Holly H. Shimizu is a nationally recognized horticulturist, consultant, and educator.   With a rich background in all aspects of public gardens, extensive experience leading garden tours and workshops, and a proven commitment to plant conservation and sustainability, she has been making plants and gardens more accessible and exciting to both professionals and amateurs for over four decades.

From an early age, I was always happiest when I was outdoors.  Whether playing in the Wissahickon Creek, or meandering the pathways of the Japanese Garden in Fairmont Park near where I grew up in Philadelphia, or exploring the cliffs or harvesting in my grandfather’s Rhode Island garden, I loved being in nature.  As time for college was nearing, I was lost until my mother took me to Temple to see the Ambler School of Horticulture and Landscape Design.  Something clicked and I have never looked back.

During the early part of my career I spent a few years working in arboretums and gardens in Europe.  I began teaching on my return to America, and landed a dream job at the US National Arboretum in Washington DC, as the Curator of the National Herb Garden.  I grew hundreds of different herbal plants and studied and learned about how plants are used around the world.  I discovered how much I love bringing people and plants together, and have devoted much of my energy to making gardening and plants more accessible and exciting to people. I have had some wonderful experiences sharing my passions with others, as a host of the PBS series The Victory Garden, as a traveling garden tour leader, and giving talks and workshops for professional and amateur gardeners.

With each new garden I visited and studied, I developed a deeper understanding of the ways in which gardens can have a positive impact on the environment. The gardens I admired were beautiful, of course, but more significantly, they were functional — providing food for animals and harvesters, capturing rainwater and cleaning our air, defining our sense of space, and creating peaceful and grounding environments.  This understanding and appreciation developed into a sustained commitment to plant conservation and sustainability that has shaped my professional work and permeated my personal love of gardening ever since.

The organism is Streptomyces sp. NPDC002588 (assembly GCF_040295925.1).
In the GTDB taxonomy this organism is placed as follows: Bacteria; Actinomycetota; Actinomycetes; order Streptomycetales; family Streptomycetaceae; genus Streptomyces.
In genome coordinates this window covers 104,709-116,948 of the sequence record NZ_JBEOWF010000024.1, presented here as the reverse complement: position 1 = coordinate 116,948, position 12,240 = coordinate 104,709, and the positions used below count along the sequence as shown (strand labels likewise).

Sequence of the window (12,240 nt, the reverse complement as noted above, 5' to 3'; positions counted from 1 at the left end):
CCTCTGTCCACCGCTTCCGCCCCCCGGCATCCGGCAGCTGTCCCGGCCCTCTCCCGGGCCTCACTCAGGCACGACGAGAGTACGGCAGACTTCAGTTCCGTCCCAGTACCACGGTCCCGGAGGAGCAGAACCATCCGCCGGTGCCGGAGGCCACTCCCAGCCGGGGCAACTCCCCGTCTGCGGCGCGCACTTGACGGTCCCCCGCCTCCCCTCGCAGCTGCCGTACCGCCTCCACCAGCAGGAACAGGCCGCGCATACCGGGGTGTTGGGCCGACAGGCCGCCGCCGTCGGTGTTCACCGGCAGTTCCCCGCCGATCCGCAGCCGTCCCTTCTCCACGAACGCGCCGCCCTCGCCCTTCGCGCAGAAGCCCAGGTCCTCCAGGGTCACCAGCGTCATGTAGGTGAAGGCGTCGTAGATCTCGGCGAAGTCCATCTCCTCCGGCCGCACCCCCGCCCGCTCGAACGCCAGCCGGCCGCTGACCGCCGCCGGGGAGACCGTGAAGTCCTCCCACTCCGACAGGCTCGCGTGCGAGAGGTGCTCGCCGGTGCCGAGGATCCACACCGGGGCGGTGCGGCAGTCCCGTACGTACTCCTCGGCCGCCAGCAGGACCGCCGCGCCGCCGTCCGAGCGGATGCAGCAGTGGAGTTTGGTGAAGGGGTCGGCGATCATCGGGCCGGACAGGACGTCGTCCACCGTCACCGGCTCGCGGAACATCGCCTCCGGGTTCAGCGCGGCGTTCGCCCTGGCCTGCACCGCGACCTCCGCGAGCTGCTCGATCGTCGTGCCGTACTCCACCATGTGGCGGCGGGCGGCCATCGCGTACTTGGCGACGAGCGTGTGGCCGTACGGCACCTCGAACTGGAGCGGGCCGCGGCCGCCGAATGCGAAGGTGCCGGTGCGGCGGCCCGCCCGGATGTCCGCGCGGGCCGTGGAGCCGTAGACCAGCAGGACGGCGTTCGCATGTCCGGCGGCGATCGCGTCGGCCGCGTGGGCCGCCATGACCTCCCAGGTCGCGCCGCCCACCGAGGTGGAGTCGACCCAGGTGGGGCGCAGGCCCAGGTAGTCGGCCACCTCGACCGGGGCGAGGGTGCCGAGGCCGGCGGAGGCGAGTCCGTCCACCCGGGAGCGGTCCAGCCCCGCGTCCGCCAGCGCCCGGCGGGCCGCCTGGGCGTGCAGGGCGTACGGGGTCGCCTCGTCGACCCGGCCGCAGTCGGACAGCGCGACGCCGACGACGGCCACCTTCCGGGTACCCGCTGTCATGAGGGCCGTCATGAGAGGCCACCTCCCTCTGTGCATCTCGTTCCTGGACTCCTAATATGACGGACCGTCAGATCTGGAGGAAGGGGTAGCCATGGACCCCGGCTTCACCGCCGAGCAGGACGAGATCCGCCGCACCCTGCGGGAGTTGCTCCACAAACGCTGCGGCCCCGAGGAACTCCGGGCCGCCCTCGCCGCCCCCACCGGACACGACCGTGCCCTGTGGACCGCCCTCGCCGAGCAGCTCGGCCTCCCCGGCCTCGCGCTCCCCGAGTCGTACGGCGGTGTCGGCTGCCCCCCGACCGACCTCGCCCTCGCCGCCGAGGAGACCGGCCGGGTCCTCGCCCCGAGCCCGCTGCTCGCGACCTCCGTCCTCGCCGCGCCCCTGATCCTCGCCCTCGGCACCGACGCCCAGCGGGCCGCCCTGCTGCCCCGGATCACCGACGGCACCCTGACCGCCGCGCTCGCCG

While Executive Director of the US Botanic Garden, I helped to create and develop the Sustainable Sites Initiative (SITES) and the home owner version Landscape for Life, which aim to create ecologically resilient environments.  I served on the Board of Botanic Gardens Conservation International, US and was on the Longwood Gardens Advisory Council for five years.  I have always found that collaboration and partnerships are the best way to be productive — that by joining forces we accomplish greater things.

I lead garden trips to many parts of the world, often in collaboration with the American Horticultural Society. I consult, teach and write articles, and occasionally work on special projects (recent ones include the Wilson Botanical Garden in Costa Rica and the gardens at the Rachel Carson House in Silver Spring Maryland).

My husband, Osamu, a garden designer, and I recently completed the design and installation of a new garden surrounding our house in Lewes, Delaware, built in 1730.  The garden includes an entry dooryard garden of flavor and fragrance, a tea garden, fountains, and fences selected to bring unity and create a sense of place within the neighborhood.  My garden in Maryland, selected as one of Southern Living’s Top Ten Gardens, demonstrates a garden designed as a peaceful oasis.  The garden’s unique style blends east and west with water features, a rich plant palette, moss garden, and successful problem solving.